2. I picture it touring America's drag strips and giving rides $100 per head for 1/4 mile.
  3. Yeah, I don't see it has having much of a future except as a thrill ride.
  4. i wonder what the safety rating on a thing like that is. especially going so fast. the problem with buses is, i think, they would be much more susceptible to human error, since they aren't fixed on tracks like a train would be.
  5. Exactly, thats why all seats need seatbelts (of course no standing allowed) and it will have to have an extra lane -> a very very flat even track, because it is so low and because of its lengths with wide curves. I suppose you will have to drive to the superbus which stands outside a city next to the highway waiting for you - because city traffic wouldn't be managable (trucks at that length at least have an axis). It probably needs a little more for a new superbus than a Formula 1 car and a bus for making up and 9 months later: voila, a sporty child. Learning from this project would be: if that "bus" manages to go by 250km/h using the same fuel like a common bus, why not manage those 100km/h buses to need the same fuel like a bus that runs less than 50km/h? (wasn't there a thread about those buses with additional less-fuel-noses? ;)
  6. If you guys check the super bus website you will find out that in high speed mode it would run on a dedicated track on which the bus is mechanically guided. The speed limit in the Netherlands is 130 km/h and even in Germany a speed of 250 km/h cannot be reached except during night. The track will be simpler and cheaper than a High peed track. The superbus also will provide more direct connections than high speed rail.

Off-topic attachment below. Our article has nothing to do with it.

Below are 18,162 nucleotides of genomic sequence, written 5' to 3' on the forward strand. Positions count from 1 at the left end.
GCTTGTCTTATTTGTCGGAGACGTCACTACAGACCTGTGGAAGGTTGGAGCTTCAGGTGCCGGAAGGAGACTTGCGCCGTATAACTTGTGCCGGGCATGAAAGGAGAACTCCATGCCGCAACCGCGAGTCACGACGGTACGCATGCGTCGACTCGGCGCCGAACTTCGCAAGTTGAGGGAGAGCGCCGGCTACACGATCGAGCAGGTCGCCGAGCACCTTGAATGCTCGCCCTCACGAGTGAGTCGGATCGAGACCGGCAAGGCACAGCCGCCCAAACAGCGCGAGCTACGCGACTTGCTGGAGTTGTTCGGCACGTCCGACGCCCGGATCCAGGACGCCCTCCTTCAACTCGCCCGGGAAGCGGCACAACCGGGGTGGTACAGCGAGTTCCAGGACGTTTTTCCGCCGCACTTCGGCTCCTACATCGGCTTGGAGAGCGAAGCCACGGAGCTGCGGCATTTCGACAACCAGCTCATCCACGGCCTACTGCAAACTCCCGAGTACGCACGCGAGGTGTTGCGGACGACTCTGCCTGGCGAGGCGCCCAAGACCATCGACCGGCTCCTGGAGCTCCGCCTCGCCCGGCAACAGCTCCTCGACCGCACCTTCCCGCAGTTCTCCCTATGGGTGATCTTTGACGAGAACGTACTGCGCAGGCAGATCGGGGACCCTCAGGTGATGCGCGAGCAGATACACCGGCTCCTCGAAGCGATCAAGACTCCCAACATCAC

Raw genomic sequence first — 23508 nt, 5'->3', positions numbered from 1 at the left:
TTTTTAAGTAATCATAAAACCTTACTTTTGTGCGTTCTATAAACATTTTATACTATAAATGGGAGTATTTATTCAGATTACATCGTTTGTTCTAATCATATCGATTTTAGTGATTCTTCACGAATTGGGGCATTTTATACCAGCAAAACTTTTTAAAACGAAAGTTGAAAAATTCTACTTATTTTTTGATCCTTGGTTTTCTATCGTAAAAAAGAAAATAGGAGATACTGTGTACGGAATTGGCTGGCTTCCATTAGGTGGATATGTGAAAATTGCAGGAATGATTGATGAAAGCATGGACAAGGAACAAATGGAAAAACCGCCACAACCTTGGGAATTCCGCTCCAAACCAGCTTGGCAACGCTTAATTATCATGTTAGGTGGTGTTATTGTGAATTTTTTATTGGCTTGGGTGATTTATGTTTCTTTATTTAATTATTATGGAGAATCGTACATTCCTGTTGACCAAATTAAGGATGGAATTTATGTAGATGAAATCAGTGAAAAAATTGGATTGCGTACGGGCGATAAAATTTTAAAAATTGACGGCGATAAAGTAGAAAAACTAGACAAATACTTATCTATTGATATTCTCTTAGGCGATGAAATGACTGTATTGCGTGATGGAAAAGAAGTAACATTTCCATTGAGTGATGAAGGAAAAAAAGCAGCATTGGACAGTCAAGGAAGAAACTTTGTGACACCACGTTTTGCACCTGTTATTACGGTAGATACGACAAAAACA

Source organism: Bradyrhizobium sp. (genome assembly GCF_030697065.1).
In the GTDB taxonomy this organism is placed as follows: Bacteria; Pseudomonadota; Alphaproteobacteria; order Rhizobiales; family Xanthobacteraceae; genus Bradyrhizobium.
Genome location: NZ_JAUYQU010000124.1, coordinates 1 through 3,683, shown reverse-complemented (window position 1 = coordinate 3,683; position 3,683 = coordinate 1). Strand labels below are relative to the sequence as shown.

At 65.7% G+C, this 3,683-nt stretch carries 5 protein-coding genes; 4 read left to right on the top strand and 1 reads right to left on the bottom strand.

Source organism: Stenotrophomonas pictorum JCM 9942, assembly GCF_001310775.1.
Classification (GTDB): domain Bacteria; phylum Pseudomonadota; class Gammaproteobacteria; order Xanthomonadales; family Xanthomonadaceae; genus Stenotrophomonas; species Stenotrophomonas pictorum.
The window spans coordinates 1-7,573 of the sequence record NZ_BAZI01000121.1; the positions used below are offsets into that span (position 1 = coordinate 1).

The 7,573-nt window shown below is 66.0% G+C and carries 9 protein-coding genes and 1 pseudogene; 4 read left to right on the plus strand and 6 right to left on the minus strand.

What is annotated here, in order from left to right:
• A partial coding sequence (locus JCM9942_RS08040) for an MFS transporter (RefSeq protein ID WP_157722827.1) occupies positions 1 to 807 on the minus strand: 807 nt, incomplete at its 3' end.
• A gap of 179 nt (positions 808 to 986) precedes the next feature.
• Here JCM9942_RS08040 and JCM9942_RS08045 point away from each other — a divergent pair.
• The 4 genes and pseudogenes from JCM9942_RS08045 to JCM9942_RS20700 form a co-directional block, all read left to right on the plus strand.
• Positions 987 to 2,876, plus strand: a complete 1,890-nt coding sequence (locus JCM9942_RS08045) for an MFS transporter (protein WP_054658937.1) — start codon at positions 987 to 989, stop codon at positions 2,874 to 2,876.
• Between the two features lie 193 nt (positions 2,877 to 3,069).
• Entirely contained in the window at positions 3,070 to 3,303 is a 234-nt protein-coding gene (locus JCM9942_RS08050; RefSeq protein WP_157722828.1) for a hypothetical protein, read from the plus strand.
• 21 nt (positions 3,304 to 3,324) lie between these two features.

7. Matt the Engineer
    Reminds me of the Onion. (I think this is the right link, I can't access the Onion from work)
  8. Matt the Engineer
    [matthias] Of course having to build a special pavement road doesn't really save you over having to build a special rail tack. Providing more direct connections than high speed rail might also be tricky without new roads that can handle these very long vehicles. Sounds like all of the cost of high speed rail except using only diesel and adding rubber tires for added maintenance and lowered safety.
  9. Please check the original website first then post any comment: http://www.superbusproject.com/ Both the total weight and the axle load of the vehicle are much lower than any high speed train. Thus the roadway and supporting structure can be lighter too. Large parts of netherlands are reclaimed from the sea with very soft underground. Thus building the new high speed line was quite expensive despite the flat land. The superbus has a length of 15m. Thats quite normal for a bus. It looks only very long. So it can use any street which a normal bus or lorry can use.